I cannot find much information on NO3 affecting our becteria. How does a high level of nitrate stalls the cycle?
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post #10 of 12 (permalink) Old 05-11-2018, 02:52 PM
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Quote:
Originally Posted by OVT View Post
I cannot find much information on NO3 affecting our becteria. How does a high level of nitrate stalls the cycle?
I.m not exactly sure "how" it stalls the processing of ammonia, just know that it did. Somewhere in that giant thread is where I made that discovery. As for testing how much Nitrate it took, it was really hard to tell as the API Nitrate test kit was basically dark red - which could be anything from 80-160ppm or greater. Given the amount of ammonia being processed, I believe I read somewhere (and it may be in that thread) what the ratios were. And is was not a 1 to 1 to 1 ratio either. (i.e., 1ppm ammonia broke down to I believe a higher amount of Nitrite. XX ppm of Nitrite broke down to a higher amount of Nitrate.

OVT, from what I remember, during testing I would dump in lets say 20ppm ammonia and 24 hours later I had 0ppm ammonia. So then I went with 30ppm ammonia and 24 hours later the API ammonia test was off the charts. Why? So, somewhere I thought lets do a water change and see what happens. I changed 100% of the water and immediately dumped in 30ppm ammonia and 24 hours later I had 0ppm ammonia - AhHa! So I then did another 100% water change followed by 40ppm ammonia. 24 hours later I had 0ppm ammonia. Also, when the ammonia did not process due to high Nitrates, there was very little Nitrite per the API test. When the ammonia did process, there was 0ppm Nitrite.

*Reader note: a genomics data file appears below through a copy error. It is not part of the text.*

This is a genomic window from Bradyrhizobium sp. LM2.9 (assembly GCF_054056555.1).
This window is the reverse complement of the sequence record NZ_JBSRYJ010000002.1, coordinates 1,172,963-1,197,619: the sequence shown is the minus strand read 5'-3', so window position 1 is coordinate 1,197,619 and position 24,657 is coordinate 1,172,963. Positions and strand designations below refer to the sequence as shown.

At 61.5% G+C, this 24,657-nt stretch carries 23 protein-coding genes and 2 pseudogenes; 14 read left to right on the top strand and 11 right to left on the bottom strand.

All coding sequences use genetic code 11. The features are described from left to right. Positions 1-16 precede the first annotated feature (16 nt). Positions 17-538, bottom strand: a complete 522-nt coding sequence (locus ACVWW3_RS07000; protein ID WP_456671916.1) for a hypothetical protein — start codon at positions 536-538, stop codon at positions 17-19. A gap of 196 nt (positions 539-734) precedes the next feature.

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post #11 of 12 (permalink) Old 05-11-2018, 03:07 PM
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Let's say you're starting a brand new cycle, will any BB establish at that high of an ammonia concentration? Or must you have an established BB colony already to get away with that?
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post #12 of 12 (permalink) Old 05-11-2018, 04:37 PM
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Let's say you're starting a brand new cycle, will any BB establish at that high of an ammonia concentration? Or must you have an established BB colony already to get away with that?
I guess to answer your question - no. From what I have learned, you really need to start a fishless cycle out with 1-4ppm ammonia. Once the BB colony has established, then you "could" continue building it up.
Bear in mind, when most people do a fishless cycle they are doing it in the tank/aquarium they plan on using. 4ppm ammonia could be considered fairly high for any tank unless it was seriously overstocked.

Now, if you knew you were going to be setting up an 80 gallon tank in a month but only had a 10 gallon tank at the moment, then you could do as I did and build up the BB colony to meet your future needs.